Vacations are not cheap, and some of you save for months so that your time can be spent relaxing (not worrying about spending those extra dollars). But dealing with foreign currency exchange can hit you a bit hard when you get off that plane, especially if you’ve already budgeted out your vacation.

With ATMs and currency converters charging you crazy fees that sometimes can confuse you, no wonder some of us get ripped off when we hand over our dollar bills. However, there are a few tricks that will help you avoid being duped, allowing you to keep your vacation budget (and head) intact. 😉

The Airport Exchange

Don’t be fooled by the “zero percent commission” advertised by airport currency exchange kiosks. According to Jesner, the CEO of WeSwap, a currency exchange service, the exchange rate at those airport kiosks will be raised—also known as the “interbank rate”. This is where they get you because you end up paying way more than what the standard exchange rate is at the time.

So why do airport bureaus charge a higher rate? Jesner explains that “bureaus at the airport have high overheads and fixed costs they need to cover, including staff and premises. And, they know that they’ve got a captive market at the airport, so they can get away with charging more.”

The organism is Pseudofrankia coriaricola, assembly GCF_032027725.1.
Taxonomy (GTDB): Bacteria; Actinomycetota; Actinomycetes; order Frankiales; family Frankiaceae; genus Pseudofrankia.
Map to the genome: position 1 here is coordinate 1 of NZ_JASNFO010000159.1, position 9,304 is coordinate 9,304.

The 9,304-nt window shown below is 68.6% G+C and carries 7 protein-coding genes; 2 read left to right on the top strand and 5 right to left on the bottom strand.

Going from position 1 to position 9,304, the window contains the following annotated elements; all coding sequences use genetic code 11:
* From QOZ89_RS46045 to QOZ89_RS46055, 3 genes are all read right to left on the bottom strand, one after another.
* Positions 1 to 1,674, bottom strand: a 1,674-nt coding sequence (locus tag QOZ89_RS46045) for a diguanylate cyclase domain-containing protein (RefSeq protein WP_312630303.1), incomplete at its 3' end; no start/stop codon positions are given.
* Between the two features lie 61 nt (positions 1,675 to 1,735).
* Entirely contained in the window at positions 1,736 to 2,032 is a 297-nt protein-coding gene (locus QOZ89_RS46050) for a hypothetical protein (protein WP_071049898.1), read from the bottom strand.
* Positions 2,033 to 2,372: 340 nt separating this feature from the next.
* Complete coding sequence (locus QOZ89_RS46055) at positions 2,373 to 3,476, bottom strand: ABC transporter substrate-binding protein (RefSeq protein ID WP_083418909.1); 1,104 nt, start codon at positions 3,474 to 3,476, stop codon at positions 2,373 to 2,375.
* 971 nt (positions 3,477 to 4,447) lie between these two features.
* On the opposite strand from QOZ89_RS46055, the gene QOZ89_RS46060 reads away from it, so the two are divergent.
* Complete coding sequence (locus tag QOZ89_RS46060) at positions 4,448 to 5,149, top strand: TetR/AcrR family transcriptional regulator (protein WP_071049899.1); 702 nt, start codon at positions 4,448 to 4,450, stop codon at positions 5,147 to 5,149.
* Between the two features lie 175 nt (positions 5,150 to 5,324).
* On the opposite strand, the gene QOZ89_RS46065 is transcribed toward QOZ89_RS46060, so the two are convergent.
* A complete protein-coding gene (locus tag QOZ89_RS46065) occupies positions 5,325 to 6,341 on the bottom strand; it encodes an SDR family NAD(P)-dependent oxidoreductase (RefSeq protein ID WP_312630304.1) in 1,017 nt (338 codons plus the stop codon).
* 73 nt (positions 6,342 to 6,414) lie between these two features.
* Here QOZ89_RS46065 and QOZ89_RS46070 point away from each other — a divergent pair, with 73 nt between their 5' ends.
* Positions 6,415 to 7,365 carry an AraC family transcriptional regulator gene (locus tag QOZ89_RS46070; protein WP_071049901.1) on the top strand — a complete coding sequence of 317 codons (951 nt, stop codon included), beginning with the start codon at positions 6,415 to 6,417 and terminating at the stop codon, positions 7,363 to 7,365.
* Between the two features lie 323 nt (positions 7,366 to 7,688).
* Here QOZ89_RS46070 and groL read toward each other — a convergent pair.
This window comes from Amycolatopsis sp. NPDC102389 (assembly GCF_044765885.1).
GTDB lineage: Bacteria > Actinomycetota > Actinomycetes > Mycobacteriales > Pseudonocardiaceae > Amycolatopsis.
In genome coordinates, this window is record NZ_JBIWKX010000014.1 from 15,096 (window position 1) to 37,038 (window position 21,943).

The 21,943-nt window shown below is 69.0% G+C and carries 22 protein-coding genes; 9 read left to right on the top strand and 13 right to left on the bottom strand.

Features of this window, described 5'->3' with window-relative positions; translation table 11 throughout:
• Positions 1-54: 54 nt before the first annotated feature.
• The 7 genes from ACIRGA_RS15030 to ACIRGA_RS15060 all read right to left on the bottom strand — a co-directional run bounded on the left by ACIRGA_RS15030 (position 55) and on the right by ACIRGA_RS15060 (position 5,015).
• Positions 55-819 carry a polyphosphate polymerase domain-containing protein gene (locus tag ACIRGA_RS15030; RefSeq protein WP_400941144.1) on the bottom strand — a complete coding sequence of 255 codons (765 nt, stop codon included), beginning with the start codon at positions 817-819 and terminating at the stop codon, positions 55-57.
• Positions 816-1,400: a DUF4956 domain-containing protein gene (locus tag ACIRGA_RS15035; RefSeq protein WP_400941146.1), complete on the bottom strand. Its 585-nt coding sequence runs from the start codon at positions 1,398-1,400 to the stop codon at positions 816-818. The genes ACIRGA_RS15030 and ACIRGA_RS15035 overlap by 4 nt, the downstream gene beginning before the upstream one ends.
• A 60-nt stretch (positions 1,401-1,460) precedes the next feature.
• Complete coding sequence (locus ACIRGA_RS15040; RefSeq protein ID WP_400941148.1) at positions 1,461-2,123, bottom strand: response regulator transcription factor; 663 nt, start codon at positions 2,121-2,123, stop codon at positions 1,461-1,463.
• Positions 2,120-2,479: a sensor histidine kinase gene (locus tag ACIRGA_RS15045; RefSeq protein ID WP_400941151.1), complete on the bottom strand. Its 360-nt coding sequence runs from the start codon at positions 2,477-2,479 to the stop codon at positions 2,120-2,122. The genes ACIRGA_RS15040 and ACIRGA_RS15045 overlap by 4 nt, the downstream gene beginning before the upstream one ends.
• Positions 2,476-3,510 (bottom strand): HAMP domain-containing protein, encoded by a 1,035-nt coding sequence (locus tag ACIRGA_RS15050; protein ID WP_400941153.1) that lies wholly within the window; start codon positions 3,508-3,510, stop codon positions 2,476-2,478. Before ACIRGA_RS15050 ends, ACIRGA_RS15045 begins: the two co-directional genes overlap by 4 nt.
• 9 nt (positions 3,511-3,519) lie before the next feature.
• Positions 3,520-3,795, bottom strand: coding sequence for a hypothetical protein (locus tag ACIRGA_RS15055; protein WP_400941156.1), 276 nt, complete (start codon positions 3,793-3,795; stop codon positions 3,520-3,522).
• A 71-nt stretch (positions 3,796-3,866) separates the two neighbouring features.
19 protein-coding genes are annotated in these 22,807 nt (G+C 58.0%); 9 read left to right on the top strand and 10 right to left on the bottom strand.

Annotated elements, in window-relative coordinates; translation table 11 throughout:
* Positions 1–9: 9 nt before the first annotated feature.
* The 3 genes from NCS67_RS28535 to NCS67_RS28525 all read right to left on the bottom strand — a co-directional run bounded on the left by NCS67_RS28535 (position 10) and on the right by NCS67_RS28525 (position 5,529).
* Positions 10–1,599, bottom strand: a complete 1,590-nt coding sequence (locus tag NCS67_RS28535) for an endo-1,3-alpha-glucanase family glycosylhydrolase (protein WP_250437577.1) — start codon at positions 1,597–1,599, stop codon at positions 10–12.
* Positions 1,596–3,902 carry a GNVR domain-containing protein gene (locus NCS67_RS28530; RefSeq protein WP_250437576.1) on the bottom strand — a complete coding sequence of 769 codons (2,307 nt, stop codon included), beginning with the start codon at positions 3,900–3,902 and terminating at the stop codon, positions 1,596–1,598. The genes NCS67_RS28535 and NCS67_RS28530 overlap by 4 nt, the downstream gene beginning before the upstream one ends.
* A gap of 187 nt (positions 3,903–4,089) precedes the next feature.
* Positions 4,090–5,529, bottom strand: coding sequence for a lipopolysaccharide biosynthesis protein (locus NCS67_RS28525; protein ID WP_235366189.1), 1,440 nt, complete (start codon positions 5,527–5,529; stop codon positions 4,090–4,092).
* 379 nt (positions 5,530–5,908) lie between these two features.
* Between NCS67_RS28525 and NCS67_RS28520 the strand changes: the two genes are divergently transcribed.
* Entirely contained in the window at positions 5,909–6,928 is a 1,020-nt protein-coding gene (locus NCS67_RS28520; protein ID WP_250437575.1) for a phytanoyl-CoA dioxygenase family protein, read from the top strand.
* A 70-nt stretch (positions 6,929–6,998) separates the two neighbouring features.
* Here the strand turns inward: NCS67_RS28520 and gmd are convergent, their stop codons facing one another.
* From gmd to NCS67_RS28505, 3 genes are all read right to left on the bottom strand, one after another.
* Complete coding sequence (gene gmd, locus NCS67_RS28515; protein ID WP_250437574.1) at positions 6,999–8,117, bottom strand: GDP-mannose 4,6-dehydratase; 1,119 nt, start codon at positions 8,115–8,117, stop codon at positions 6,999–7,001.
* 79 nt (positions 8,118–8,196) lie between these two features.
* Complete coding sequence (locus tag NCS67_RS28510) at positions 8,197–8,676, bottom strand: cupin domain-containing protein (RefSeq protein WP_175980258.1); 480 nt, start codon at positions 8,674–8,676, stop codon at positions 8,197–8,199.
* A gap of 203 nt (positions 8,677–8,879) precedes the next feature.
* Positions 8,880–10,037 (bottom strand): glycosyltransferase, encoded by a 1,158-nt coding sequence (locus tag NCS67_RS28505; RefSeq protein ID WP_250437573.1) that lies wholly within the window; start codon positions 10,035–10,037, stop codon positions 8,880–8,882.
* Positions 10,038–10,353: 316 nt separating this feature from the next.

So before you reach for your next hundred dollar bills, calculate the conversion first to see what you’re actually getting.


There are many of us that go straight to the foreign ATM right after we get off the plane, which can cause a significant dent in our budget. “Bank card charges can vary hugely and you’ll usually get charged a percentage for spending abroad plus a fixed fee for withdrawing from an ATM on top of that. If you’re not careful it’s all too easy to end up with shocks on your statement when you get home,” says Jesner.

The same goes with using your card at places where they give you an option to pay with the local currency or the currency from your home country—it’s best to pay in the local currency. These companies “apply their own worse exchange rate and it’s never a good deal,” explains Jesner.

Of course, it’s a no-brainer that you should always bring cash that you withdrew from your own bank or ATM before you went abroad. Jesner recommends you “get the best rate possible by comparing online and swapping ahead of time to avoid last-minute price-hikes”.